Rendell fans the flames, says Gov. Corbett should talk Sandusky


Gov. Corbett has some explaining to do, according to former Gov. Ed Rendell.

Speaking on a Philadelphia sports talk radio show Monday, the former district attorney-turned-politician questioned why investigators with the state Attorney General’s office, under Corbett’s direction, did not discover the apparently damning emails relating to the Sandusky scandal that were uncovered last week by former FBI director Louis Freeh. Freeh had been hired by Penn State to investigate the university’s handling of the child sexual abuse allegations against Sandusky.

“It’s certainly something the governor should answer,” Rendell said on the Mike Missanelli show on 97.5, The Fanatic.

In fact, Rendell maintained, Corbett should be answering a whole host of questions involving his office’s handling of the Sandusky case, including why the investigation took as long as it did, and why initially there were so little manpower assigned to the case.

“Those are legitimate questions,” said Rendell, adding that Corbett should not get indignant when questioned about the case because “when you run for public office, you have to understand that you are going to be questioned, no matter what you do.”

“It’s different from running your own business, it’s different from running your own law firm,” Rendell added. “When you run for public office, you have the duty to explain.”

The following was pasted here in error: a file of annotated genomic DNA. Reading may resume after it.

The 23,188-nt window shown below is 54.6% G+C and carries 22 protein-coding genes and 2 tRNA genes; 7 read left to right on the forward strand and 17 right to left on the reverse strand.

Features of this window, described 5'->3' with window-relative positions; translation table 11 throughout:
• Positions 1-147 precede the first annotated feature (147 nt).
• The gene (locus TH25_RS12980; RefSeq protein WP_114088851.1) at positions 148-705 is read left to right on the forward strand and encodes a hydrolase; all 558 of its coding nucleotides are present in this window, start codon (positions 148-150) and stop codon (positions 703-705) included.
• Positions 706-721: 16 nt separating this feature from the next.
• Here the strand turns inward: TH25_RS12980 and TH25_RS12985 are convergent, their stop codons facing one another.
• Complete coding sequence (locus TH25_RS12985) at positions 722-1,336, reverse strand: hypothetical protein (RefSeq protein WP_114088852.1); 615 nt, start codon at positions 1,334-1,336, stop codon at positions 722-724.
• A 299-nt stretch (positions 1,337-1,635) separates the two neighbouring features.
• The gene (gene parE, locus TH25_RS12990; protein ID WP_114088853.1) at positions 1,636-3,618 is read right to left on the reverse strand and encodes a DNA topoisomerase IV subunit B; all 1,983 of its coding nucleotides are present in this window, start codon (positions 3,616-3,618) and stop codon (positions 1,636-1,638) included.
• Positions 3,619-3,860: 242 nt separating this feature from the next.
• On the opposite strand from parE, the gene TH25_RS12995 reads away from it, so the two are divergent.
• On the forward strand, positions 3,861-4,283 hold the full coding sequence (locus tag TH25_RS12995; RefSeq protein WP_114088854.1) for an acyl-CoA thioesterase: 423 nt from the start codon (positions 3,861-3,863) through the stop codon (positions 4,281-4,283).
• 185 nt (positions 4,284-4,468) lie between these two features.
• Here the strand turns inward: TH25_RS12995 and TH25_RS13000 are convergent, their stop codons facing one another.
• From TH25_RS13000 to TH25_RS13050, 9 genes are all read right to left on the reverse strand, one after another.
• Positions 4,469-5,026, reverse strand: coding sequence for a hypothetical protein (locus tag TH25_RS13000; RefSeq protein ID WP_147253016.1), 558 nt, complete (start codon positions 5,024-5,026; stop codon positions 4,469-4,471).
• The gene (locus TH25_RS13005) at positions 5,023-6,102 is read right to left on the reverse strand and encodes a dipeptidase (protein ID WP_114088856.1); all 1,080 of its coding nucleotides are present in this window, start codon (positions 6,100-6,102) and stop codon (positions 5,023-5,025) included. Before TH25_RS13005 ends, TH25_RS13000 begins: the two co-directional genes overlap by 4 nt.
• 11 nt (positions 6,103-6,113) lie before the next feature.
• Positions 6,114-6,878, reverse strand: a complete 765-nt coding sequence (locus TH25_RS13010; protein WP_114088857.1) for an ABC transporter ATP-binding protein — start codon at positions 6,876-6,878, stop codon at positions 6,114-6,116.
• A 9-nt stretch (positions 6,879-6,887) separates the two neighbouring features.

For his part, Corbett has said he has answered such questions – over and over again. In fact, the Republican governor got hot piping mad when, in the wake of the Freeh report’s release last week, he was asked whether he believed he should have done anything differently when running the Sandusky investigation.

Corbett spokesman Kevin Harley earlier today chalked up Rendell’s musings to the former governor’s penchant for hearing the sound of his own voice.

“For somebody like Ed Rendell,” said Harley,  “there is no topic outside his realm when he gets to hear the sound of his own voice.”

Harley said Corbett, while Attorney General, took on the Sandusky case when no one else would. And he helped build a case that resulted in Sandusky being found guilty on 45 of 48 counts against him.

Harley said Freeh’s investigation benefited from a spirit of cooperation of the new leadership at the helm of Penn State – former PSU president Graham Spanier resigned last fall in the wake of the scandal, and was prominently named in Freeh’s report as being one of four top university officials who allegedly participated in a cover-up of Sandusky’s crimes.

In its investigation, the Attorney General’s office asked for emails – but didn’t get them.

“If people want to play Monday morning prosecutor, that’s fine,” said Harley. “But you can’t argue with the results. The jury’s verdict is a complete vindication of the thoroughness of the investigation.”


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